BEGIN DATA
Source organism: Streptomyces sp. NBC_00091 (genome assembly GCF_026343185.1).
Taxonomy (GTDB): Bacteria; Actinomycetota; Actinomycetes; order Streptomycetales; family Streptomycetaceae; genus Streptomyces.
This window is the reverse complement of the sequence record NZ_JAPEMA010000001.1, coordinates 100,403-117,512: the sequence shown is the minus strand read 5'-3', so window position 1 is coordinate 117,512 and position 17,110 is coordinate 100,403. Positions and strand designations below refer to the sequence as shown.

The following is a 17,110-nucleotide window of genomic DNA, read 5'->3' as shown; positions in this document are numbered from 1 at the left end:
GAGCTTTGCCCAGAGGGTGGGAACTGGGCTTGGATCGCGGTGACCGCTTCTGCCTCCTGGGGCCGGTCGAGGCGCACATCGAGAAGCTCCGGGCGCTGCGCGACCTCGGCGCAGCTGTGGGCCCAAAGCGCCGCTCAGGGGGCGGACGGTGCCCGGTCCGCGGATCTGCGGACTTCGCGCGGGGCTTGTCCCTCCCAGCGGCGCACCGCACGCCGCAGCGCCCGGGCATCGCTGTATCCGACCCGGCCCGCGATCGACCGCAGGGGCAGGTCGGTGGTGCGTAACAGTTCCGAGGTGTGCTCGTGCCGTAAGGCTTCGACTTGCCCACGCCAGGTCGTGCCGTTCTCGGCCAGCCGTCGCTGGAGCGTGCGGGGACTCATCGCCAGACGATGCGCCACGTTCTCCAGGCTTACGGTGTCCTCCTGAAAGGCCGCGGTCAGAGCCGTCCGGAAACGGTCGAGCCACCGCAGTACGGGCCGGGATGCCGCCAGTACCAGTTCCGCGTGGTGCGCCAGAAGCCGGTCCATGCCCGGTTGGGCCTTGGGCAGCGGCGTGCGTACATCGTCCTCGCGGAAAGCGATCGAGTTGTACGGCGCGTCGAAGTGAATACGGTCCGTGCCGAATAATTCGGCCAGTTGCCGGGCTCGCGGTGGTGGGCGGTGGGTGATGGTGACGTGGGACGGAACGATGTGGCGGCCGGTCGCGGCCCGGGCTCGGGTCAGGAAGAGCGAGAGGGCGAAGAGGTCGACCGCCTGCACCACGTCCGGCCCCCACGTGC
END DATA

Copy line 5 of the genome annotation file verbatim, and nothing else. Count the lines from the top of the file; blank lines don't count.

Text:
GAGCTTTGCCCAGAGGGTGGGAACTGGGCTTGGATCGCGGTGACCGCTTCTGCCTCCTGGGGCCGGTCGAGGCGCACATCGAGAAGCTCCGGGCGCTGCGCGACCTCGGCGCAGCTGTGGGCCCAAAGCGCCGCTCAGGGGGCGGACGGTGCCCGGTCCGCGGATCTGCGGACTTCGCGCGGGGCTTGTCCCTCCCAGCGGCGCACCGCACGCCGCAGCGCCCGGGCATCGCTGTATCCGACCCGGCCCGCGATCGACCGCAGGGGCAGGTCGGTGGTGCGTAACAGTTCCGAGGTGTGCTCGTGCCGTAAGGCTTCGACTTGCCCACGCCAGGTCGTGCCGTTCTCGGCCAGCCGTCGCTGGAGCGTGCGGGGACTCATCGCCAGACGATGCGCCACGTTCTCCAGGCTTACGGTGTCCTCCTGAAAGGCCGCGGTCAGAGCCGTCCGGAAACGGTCGAGCCACCGCAGTACGGGCCGGGATGCCGCCAGTACCAGTTCCGCGTGGTGCGCCAGAAGCCGGTCCATGCCCGGTTGGGCCTTGGGCAGCGGCGTGCGTACATCGTCCTCGCGGAAAGCGATCGAGTTGTACGGCGCGTCGAAGTGAATACGGTCCGTGCCGAATAATTCGGCCAGTTGCCGGGCTCGCGGTGGTGGGCGGTGGGTGATGGTGACGTGGGACGGAACGATGTGGCGGCCGGTCGCGGCCCGGGCTCGGGTCAGGAAGAGCGAGAGGGCGAAGAGGTCGACCGCCTGCACCACGTCCGGCCCCCACGTGC